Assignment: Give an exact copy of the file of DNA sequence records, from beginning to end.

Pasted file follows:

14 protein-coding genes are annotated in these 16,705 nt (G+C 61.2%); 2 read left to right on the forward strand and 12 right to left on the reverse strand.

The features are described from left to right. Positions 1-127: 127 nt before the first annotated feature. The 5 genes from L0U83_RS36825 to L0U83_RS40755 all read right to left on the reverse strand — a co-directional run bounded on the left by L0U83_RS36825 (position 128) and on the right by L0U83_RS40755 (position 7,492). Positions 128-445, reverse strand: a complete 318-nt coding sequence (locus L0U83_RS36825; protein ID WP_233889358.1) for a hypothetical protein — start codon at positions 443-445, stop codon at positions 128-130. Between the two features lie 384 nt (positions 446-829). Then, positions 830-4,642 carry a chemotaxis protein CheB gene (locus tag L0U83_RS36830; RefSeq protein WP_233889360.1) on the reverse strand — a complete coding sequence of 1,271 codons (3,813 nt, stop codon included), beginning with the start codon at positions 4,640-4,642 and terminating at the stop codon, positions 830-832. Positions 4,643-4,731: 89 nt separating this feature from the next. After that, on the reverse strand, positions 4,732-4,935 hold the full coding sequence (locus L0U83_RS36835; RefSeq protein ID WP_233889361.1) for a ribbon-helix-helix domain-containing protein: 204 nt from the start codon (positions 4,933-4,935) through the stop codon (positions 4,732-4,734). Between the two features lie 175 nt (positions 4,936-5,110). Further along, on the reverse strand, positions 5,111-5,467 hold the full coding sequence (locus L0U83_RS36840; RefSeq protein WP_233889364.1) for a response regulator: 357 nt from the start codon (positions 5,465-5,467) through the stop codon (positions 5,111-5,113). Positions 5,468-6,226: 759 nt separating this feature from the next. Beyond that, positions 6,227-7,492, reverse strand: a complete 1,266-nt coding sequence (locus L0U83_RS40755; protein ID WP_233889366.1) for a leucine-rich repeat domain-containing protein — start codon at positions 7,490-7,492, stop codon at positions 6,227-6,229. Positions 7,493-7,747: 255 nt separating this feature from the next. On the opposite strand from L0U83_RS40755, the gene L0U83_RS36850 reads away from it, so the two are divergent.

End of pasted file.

14 protein-coding genes are annotated in these 16,705 nt (G+C 61.2%); 2 read left to right on the forward strand and 12 right to left on the reverse strand.

The features are described from left to right. Positions 1-127: 127 nt before the first annotated feature. The 5 genes from L0U83_RS36825 to L0U83_RS40755 all read right to left on the reverse strand — a co-directional run bounded on the left by L0U83_RS36825 (position 128) and on the right by L0U83_RS40755 (position 7,492). Positions 128-445, reverse strand: a complete 318-nt coding sequence (locus L0U83_RS36825; protein ID WP_233889358.1) for a hypothetical protein — start codon at positions 443-445, stop codon at positions 128-130. Between the two features lie 384 nt (positions 446-829). Then, positions 830-4,642 carry a chemotaxis protein CheB gene (locus tag L0U83_RS36830; RefSeq protein WP_233889360.1) on the reverse strand — a complete coding sequence of 1,271 codons (3,813 nt, stop codon included), beginning with the start codon at positions 4,640-4,642 and terminating at the stop codon, positions 830-832. Positions 4,643-4,731: 89 nt separating this feature from the next. After that, on the reverse strand, positions 4,732-4,935 hold the full coding sequence (locus L0U83_RS36835; RefSeq protein ID WP_233889361.1) for a ribbon-helix-helix domain-containing protein: 204 nt from the start codon (positions 4,933-4,935) through the stop codon (positions 4,732-4,734). Between the two features lie 175 nt (positions 4,936-5,110). Further along, on the reverse strand, positions 5,111-5,467 hold the full coding sequence (locus L0U83_RS36840; RefSeq protein WP_233889364.1) for a response regulator: 357 nt from the start codon (positions 5,465-5,467) through the stop codon (positions 5,111-5,113). Positions 5,468-6,226: 759 nt separating this feature from the next. Beyond that, positions 6,227-7,492, reverse strand: a complete 1,266-nt coding sequence (locus L0U83_RS40755; protein ID WP_233889366.1) for a leucine-rich repeat domain-containing protein — start codon at positions 7,490-7,492, stop codon at positions 6,227-6,229. Positions 7,493-7,747: 255 nt separating this feature from the next. On the opposite strand from L0U83_RS40755, the gene L0U83_RS36850 reads away from it, so the two are divergent.